... for anything else than aiming and frantically moving up and down. In other words, slow movements aimed at the screen work well, as do fast, imprecise movements, but anything else is impractical.
But let's move back a little: why am I saying that? Well, it's been a few months since I've bought the Wii. I admit I was skeptical of the Wii-remote at first but revised my judgement once I tried the system at a few friends' houses. I've been a loyal Nintendo customer for years: I've owned every portable system from the first GameBoy to the DS light, as well as a few of their regular consoles. I don't even know how many versions of Mario Kart I've bought. The reason I'm saying all that is to assure you that I'm not partial *against* Nintendo. Call it tough love if you want. Anyways.
I've owned the Wii for a few months now and I've really tried hard to love it. And I do most of the time. What really sold me the console was the Golf part of Wii Sports. Even though the game is incredibly shallow (only nine holes and 3 clubs), it promised a lot. For the first time, a video game system seemed to allow for the possiblity of a golf simulator. Not just a game, but something that feels and operates like the real thing. Wii Sports isn't quite there though: slice and hook are determined randomly if you hit the ball too hard, and it doesn't really follow your moves but really is based only on timing (do any movement in any direction at the right speed and it will just work the same, as my 3-years-old daughter quickly dicovered). But it definitely felt like the potential was immense. So I got up at 5 in the morning and waited in front of Target in the cold hours of a Sunday morning to get the system.
The first golf game I tried was a very bitter disappointment: Super Swing Golf has an absolutely incomprehensible control scheme. You actually need to press a button at the top of your swing. Why, why, why would they break the game like this? Shouldn't the remote just detect that you stopped going up and started going down? At the time I just blamed Tecmo and thought I would just wait for Tiger Woods. I was pretty confident that if someone could get it right, it would be EA. Unfortunately, I later understood that Tecmo wasn't to blame for the clunky controls. The wiimote was.
When I finally got my hands on Tiger Woods, at first everything just seemed peachy. I was (completely) missing a lot of shots but I thought it was just me learning the game. So I tried and tried, and as I gained experience it became very clear that the number of missed shots was not going down. It also became very clear what was responsible for them. The shot would just go before I was done lifting the remote. The wiimote seems to be incapable of reliably detecting the change of direction. The fact that it points away from the the sensor bar at that moment probably doesn't help. In any case it pretty much explains why Tecmo felt you had to press a button to tell the system you were done raising your arm.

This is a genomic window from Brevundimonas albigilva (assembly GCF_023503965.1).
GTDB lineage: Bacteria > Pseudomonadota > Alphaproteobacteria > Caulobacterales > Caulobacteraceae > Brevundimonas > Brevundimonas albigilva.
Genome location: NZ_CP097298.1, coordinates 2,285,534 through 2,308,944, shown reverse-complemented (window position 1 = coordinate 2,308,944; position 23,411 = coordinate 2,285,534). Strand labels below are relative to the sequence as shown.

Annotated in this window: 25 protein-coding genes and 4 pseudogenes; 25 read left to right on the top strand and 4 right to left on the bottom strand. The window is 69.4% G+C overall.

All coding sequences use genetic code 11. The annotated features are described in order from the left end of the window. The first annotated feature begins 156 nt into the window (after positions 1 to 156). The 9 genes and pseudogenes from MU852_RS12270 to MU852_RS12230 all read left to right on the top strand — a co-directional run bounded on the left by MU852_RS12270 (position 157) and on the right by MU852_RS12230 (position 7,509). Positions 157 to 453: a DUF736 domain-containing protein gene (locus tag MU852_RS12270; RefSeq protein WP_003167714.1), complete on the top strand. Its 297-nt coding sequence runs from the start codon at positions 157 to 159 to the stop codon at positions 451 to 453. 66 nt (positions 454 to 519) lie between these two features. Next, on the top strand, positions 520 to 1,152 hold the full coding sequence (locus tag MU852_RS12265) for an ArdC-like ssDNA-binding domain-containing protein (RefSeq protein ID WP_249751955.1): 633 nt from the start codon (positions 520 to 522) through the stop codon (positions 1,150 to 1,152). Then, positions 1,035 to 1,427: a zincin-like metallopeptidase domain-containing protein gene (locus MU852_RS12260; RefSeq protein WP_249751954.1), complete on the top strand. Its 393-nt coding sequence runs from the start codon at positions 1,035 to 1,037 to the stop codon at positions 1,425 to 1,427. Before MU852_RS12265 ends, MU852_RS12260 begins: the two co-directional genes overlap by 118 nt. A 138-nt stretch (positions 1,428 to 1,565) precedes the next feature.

The putting has similar issues, again because the remote isn't directed at the sensor bar. The club doesn't move with the remote. It just starts to move as soon as you press B. Like in Wii Sports, it's really only based on timing, not on the way you move.
Finally, to slice or hook, you need to add a different move to the end of your swing, which is untirely unnatural and doesn't exist in real golf where these effects are caused by the angle with which you hit the ball. But of course the wiimote can't detect such subtle movements in the middle of a fast trajectory such as a swing.
It should be clear by now that there is a whole class of moves that the wiimote is very bad at detecting. The problem is that those are the ones that are necessary for most sports simulations, a type of game the Wii looked the most promising for. I'm really afraid that there will never be a good golf (and maybe tennis) simulation on this system.
The Wii remote definitely works for aiming at the screen (but a mouse would be much more efficient). It also works for frantic, imprecise movements. That's why Rayman Raving Rabbids works so well. Wii developers will have to work around those constraints one way or another and I'm pretty confident that this industry has enough smart people to figure out how to exploit the system for what works and carefully avoid what doesn't. We'll see great (non-mini) games for the Wii after a while, just like we did for the DS. I just doubt golf can be one of those...